(originally posted 4/23/10)
This week I have been cleaning, really really cleaning, out my house in preparation for a move. It’s not the kind of change we often volunteer for because we know how much needs to be done. Change is not for the faint of heart. j
In order to get to a new place, I have had to empty out the old one…or at least get it ready to empty out. I had to dig deep into the deep dark places that I have resisted looking at and have become good at avoiding.
I had hoped to move earlier, but this delay has had it’s benefits. I’ve been able to sort through some things, many things actually, and determine their value to me. (Is this really important enough to take up space in a new place?)
It has become a question that I am asking myself about my teaching as well. Change is a process and the fact that I started a CI journey ten years ago does not mean that I have arrived at the end of it. So I have looked at a few things to get rid of….and as usual….a few new ideas have crept in to take their place.
Ideas to Let Go Of….
- Language must be learned academically.
- Memorizing the rules and the exceptions to the rules is the PRIMARY prerequisite for success. (i.e. Only “bright” students can learn a language because memorizing rules and vocabulary is required.)
- The amount of homework assigned and completed has a direct correlation to the ability of the student to be successful.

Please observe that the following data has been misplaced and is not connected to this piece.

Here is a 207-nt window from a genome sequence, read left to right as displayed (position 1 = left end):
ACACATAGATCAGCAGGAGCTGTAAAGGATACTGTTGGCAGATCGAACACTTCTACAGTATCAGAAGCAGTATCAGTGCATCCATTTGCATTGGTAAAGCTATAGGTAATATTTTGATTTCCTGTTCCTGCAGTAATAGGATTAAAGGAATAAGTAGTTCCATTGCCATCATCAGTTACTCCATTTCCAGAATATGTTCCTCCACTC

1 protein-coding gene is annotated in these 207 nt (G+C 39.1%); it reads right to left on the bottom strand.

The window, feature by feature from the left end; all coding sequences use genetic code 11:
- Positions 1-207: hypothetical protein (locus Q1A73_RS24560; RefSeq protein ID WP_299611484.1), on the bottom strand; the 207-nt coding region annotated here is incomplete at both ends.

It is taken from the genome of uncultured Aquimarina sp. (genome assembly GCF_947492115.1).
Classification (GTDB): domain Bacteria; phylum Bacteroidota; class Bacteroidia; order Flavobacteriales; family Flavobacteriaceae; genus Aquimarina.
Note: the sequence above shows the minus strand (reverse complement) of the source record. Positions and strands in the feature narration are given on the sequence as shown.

- The older students are, the less desire and ability they have to be independent learners.
- Students and parents do not see an immediate benefit to studying languages and cultures because they are uneducated or inexperienced.
- Students have been taught by parents and by society to understand that education is a vital and important investment in themselves and their futures.
- Students who do not invest themselves in school work are making an irrevocably bad decision and should be blamed for their own failures.
- Students should be expected to rise above a negative situation outside of the classroom. Those who do not have their priorities “messed up.”
Ideas to Try Out…
- Language is acquired through an intellectual, social and/or emotional interaction via Comprehensible Input.
- Rules can be identified and utilized when students have a) enough language or b) a natural interest.
- ANY student can acquire a language.
- The main reason to memorize rules/exceptions is to perform well on tests required by an external system.
- Many students who are high school age or younger do not achieve large gains in language acquisition by completing regularly scheduled homework activities.
- All human beings are naturally independent learners. Our students teach themselves all the time. Students who are interested and motivated will continue acquiring language outside of the classroom experience.
- Students and parents who experience success will be motivated to continue with language study.
- Students who compare and contrast their personal experiences with the cultural and personal experiences of others are very interested in these topics.
- MANY children are not raised to see any value in an education. Some have received no instruction about schooling, others are influenced by their caregivers’ negative experiences and still others are directly instructed that education, particularly past the secondary level has little to no value. They have also been raised to believe that teachers value education because they want to keep their jobs. Their suspicion of schools, and of us, is understandable given these circumstances.
- Students often lack the maturity to prioritize more than two items at any given time. The item with the most immediate value often is perceived as the item having the most value.
P.S. Look for more thoughts later on this week…these need to be taken apart….
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